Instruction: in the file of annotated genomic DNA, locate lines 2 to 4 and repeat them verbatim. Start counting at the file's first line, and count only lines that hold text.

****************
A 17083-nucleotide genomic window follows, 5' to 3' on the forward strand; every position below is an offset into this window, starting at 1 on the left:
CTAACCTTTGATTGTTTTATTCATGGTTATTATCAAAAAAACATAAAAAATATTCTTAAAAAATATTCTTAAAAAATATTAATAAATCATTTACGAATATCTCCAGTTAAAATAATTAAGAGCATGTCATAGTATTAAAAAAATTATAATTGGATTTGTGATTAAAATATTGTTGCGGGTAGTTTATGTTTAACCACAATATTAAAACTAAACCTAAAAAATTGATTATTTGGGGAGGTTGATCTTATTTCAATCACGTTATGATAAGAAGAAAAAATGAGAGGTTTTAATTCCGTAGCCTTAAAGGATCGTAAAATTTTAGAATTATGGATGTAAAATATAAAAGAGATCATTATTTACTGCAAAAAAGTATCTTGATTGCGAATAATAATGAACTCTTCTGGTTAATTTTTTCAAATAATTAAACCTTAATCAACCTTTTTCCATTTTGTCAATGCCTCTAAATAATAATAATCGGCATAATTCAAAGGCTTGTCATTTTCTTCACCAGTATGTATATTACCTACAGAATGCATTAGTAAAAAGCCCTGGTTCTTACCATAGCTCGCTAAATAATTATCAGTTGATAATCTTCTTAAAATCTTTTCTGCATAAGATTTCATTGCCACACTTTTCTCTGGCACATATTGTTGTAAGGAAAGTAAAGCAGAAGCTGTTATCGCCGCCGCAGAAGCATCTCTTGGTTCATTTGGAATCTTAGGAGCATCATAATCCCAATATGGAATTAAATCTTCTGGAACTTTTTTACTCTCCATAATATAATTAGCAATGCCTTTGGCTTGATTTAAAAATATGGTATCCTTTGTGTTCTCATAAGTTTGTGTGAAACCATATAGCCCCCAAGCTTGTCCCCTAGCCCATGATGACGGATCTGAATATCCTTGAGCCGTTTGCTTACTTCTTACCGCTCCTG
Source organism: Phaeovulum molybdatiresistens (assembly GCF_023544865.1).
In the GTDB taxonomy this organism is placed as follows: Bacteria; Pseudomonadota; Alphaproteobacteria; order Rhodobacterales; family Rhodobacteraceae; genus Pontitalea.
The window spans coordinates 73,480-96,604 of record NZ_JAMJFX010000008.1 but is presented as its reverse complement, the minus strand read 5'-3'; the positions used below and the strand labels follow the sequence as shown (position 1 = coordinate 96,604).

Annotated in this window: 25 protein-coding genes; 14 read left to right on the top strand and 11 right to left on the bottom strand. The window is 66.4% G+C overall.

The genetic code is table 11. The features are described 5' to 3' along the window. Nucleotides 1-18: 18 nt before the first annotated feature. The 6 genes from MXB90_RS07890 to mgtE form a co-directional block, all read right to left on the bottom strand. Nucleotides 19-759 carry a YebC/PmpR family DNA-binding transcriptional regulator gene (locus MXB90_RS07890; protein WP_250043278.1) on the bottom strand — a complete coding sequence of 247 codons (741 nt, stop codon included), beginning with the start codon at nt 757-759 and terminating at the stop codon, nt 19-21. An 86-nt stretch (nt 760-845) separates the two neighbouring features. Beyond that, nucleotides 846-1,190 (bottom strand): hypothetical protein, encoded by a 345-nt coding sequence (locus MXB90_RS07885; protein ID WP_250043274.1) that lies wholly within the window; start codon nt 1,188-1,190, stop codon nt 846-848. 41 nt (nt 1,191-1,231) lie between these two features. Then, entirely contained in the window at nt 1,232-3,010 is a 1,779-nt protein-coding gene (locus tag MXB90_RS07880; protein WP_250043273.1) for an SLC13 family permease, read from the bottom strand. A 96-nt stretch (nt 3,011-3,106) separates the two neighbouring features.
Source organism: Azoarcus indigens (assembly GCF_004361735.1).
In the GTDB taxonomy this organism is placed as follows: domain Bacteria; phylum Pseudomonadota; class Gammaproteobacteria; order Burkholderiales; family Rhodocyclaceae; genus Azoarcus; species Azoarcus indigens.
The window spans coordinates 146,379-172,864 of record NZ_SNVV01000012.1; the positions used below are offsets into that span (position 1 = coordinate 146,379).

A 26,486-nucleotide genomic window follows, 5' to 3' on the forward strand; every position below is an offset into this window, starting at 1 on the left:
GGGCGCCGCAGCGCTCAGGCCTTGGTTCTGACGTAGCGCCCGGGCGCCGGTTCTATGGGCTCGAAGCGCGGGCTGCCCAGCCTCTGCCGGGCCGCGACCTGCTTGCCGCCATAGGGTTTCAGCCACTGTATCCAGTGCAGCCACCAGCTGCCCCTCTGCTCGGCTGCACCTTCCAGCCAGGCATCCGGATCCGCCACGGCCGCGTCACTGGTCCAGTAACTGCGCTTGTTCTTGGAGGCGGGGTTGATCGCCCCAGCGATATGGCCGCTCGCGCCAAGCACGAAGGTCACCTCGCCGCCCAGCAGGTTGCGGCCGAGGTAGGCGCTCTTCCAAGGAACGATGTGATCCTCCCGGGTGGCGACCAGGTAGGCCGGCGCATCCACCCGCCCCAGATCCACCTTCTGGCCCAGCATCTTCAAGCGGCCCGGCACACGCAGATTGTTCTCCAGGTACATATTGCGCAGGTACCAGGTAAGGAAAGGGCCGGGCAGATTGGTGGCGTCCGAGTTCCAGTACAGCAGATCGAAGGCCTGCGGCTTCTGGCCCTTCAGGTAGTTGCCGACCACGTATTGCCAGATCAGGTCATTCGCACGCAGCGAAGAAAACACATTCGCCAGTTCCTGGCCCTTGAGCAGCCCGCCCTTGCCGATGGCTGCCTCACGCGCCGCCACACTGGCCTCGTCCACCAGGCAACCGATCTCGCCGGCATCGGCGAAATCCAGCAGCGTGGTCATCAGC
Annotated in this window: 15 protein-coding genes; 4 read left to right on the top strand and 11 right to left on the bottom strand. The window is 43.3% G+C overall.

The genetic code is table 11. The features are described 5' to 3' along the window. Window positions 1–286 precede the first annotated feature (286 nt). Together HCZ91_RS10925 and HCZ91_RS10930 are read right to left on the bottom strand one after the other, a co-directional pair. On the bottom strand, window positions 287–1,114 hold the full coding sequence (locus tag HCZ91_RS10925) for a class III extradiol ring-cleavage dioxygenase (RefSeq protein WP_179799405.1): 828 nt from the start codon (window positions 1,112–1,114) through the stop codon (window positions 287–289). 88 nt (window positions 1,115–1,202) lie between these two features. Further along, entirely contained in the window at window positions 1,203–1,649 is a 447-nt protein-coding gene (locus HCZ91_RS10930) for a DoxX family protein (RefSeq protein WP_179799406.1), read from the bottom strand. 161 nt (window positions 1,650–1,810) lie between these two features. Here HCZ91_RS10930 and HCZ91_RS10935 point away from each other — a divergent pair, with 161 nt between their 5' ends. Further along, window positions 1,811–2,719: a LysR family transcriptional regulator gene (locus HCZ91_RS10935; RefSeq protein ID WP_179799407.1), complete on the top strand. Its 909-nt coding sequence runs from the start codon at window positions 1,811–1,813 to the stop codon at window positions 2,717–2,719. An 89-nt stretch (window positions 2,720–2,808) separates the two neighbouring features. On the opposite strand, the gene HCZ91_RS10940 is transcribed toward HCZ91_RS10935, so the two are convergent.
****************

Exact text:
CTAACCTTTGATTGTTTTATTCATGGTTATTATCAAAAAAACATAAAAAATATTCTTAAAAAATATTCTTAAAAAATATTAATAAATCATTTACGAATATCTCCAGTTAAAATAATTAAGAGCATGTCATAGTATTAAAAAAATTATAATTGGATTTGTGATTAAAATATTGTTGCGGGTAGTTTATGTTTAACCACAATATTAAAACTAAACCTAAAAAATTGATTATTTGGGGAGGTTGATCTTATTTCAATCACGTTATGATAAGAAGAAAAAATGAGAGGTTTTAATTCCGTAGCCTTAAAGGATCGTAAAATTTTAGAATTATGGATGTAAAATATAAAAGAGATCATTATTTACTGCAAAAAAGTATCTTGATTGCGAATAATAATGAACTCTTCTGGTTAATTTTTTCAAATAATTAAACCTTAATCAACCTTTTTCCATTTTGTCAATGCCTCTAAATAATAATAATCGGCATAATTCAAAGGCTTGTCATTTTCTTCACCAGTATGTATATTACCTACAGAATGCATTAGTAAAAAGCCCTGGTTCTTACCATAGCTCGCTAAATAATTATCAGTTGATAATCTTCTTAAAATCTTTTCTGCATAAGATTTCATTGCCACACTTTTCTCTGGCACATATTGTTGTAAGGAAAGTAAAGCAGAAGCTGTTATCGCCGCCGCAGAAGCATCTCTTGGTTCATTTGGAATCTTAGGAGCATCATAATCCCAATATGGAATTAAATCTTCTGGAACTTTTTTACTCTCCATAATATAATTAGCAATGCCTTTGGCTTGATTTAAAAATATGGTATCCTTTGTGTTCTCATAAGTTTGTGTGAAACCATATAGCCCCCAAGCTTGTCCCCTAGCCCATGATGACGGATCTGAATATCCTTGAGCCGTTTGCTTACTTCTTACCGCTCCTG
Source organism: Phaeovulum molybdatiresistens (assembly GCF_023544865.1).
In the GTDB taxonomy this organism is placed as follows: Bacteria; Pseudomonadota; Alphaproteobacteria; order Rhodobacterales; family Rhodobacteraceae; genus Pontitalea.